Waikīkī Beach is one of the most visited areas of Hawaii, and with that comes both beach erosion and the need for periodic sand replenishment; the most recent of which is underway, right now.  It’s a pretty interesting process, doesn’t encroach on the surfers or beachgoers, and I can watch the whole thing go down from my lanai.

Simply put, 20,000 cubic yards of marine sand are currently being hydraulically dredged from offshore, then pumped through a submerged 3,200-foot pipe (as a sand water slurry), to a basin that’s been formed by sand dikes where the slurry is dewatered and screened with anything larger than 1 inch in diameter removed to ensure that only fine sand is being used.  Once the dewatering has concluded, the sand is loaded into dump trucks and hauled down the beach, to what’s known as Royal Hawaiian Beach.

The process began with the mobilization of the equipment, and a blessing (see video, below).  Two weeks later, the sand recovery stage began, with the dredging and pumping taking place on weekdays, through the end of March.  Toward the beginning of March, with the first half of the sand dewatered, it will begin to be trucked to Royal Hawaiian Beach (seven days a week from 8am until noon), where it will be placed, and the beach reshaped.  This will continue, with the latter half of the sand being dewatered in March and being placed in April.  May will see the demobilization of the equipment and clean-up, with the project expected to be completed in June.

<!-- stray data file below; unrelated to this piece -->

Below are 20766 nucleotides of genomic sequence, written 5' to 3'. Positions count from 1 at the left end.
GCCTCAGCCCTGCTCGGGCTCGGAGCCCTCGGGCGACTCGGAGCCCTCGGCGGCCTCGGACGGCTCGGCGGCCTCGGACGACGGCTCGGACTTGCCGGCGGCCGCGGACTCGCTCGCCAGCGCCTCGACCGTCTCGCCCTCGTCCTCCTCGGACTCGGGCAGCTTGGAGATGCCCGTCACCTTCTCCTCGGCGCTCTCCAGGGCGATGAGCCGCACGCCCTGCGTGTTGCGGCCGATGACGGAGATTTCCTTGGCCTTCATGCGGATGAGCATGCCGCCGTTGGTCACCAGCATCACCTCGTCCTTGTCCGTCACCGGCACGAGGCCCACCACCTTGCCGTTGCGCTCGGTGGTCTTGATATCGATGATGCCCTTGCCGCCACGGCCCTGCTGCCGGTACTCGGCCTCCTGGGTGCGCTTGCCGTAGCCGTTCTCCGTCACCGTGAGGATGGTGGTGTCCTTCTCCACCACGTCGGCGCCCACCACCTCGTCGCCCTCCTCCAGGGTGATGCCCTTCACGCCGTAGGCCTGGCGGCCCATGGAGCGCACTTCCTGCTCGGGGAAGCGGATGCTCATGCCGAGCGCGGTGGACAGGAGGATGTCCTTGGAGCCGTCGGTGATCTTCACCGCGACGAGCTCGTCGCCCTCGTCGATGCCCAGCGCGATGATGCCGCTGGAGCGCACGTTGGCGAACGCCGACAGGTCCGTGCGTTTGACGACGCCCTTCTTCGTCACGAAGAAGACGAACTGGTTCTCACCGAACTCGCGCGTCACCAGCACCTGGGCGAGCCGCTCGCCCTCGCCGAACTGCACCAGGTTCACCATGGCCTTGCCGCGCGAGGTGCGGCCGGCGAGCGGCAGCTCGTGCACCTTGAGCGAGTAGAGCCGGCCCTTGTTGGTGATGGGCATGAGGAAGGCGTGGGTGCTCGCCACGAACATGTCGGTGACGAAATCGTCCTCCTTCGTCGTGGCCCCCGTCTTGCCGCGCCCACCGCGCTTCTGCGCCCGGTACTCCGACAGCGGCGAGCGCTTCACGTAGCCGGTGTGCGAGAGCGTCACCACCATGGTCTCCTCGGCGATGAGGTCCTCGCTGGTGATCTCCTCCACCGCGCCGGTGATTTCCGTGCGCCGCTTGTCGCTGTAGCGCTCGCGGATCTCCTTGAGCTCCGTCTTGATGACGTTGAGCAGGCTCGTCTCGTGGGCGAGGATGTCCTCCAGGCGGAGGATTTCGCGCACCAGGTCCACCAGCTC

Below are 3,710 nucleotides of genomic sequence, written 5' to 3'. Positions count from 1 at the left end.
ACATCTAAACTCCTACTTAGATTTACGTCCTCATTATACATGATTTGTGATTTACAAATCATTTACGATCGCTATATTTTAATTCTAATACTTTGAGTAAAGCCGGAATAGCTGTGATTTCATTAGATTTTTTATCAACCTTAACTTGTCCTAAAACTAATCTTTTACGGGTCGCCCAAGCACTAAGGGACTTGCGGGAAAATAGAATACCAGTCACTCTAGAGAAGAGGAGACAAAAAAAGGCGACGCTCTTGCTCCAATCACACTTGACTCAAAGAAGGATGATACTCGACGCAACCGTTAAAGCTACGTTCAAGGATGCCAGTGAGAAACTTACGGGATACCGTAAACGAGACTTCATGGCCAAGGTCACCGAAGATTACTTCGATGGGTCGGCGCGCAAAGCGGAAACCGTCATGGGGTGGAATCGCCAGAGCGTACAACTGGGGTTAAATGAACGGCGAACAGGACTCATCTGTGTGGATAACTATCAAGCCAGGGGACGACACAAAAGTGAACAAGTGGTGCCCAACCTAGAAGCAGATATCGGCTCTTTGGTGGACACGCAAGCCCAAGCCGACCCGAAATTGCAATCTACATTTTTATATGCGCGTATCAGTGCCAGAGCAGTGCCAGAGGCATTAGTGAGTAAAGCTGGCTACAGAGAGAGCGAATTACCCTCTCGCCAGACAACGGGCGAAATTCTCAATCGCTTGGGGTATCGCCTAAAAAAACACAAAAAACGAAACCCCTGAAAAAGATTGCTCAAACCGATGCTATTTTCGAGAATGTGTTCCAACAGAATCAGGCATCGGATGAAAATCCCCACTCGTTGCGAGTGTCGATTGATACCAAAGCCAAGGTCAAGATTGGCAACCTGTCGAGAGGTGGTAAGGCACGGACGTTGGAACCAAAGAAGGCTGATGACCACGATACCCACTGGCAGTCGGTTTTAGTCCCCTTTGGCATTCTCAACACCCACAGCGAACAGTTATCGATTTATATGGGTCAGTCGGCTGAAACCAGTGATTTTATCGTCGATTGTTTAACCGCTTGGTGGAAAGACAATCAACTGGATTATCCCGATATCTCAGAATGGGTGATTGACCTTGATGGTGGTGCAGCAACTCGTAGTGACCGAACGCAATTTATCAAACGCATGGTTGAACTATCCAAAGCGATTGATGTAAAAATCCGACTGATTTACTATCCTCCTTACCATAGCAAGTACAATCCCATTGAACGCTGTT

This 2021 project—officially Waikīkī Beach Maintenance Project: Phase II—by the Waikīkī Beach Special Improvement District Association (WBSIDA) in close partnership with the Department of Land and Natural Resources (DLNR), is a continuation of 2012’s Waikīkī Beach Maintenance Project; which, at a cost of $2.9 million, was funded by a joint public partnership that included major contributions from the State of Hawai’i Restoration Fund, the Hawaii Tourism Authority, and Kyo-ya Resorts (owners of The Royal Hawaiian, A Luxury Collection Resort; the Moana Surfrider, A Westin Resort & Spa; the Sheraton Waikiki; and the Sheraton Princess Kaiulani; in addition to the Sheraton Maui Resort & Spa, and San Francisco’s historic Palace Hotel).  The 2012 project recovered, pumped, dewatered, and placed 24,000 cubic yards of sand along the high traffic section of Waikīkī Beach that runs from the Royal Hawaiian to the Moana Surfrider, with the goal of increasing the beach’s width by an average of 37 feet.

Meanwhile, from a completely self-centered perspective, I applaud any beautification project that does its thing without getting in the way of my vacation or views; so, I say “Bravo!” to the WBSIDA and DLNR and can’t wait to come back when it’s all done!  As the Hawaiian saying goes: Ho’Omau ‘O Waikīkī Kahiki, which loosely translates to Waikīkī Beach Renews Itself.  Aloha, y'all!

Waikīkī Beach Maintenance Project: Phase II
Waikīkī Beach, Honolulu, O’ahu, Hawai’i

Click HERE for info

Get into it!

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Very nice project, but....
I'm a resident of Waikiki. I'm very pleased with this project. However, I am very puzzled by the hotel's beach parasols, which have taken over a large area of the beach. The beach is a public area, not the property of the hotel. I am angry that there is no more space for people to lie down. Please go to Waikiki Beach and check it out.
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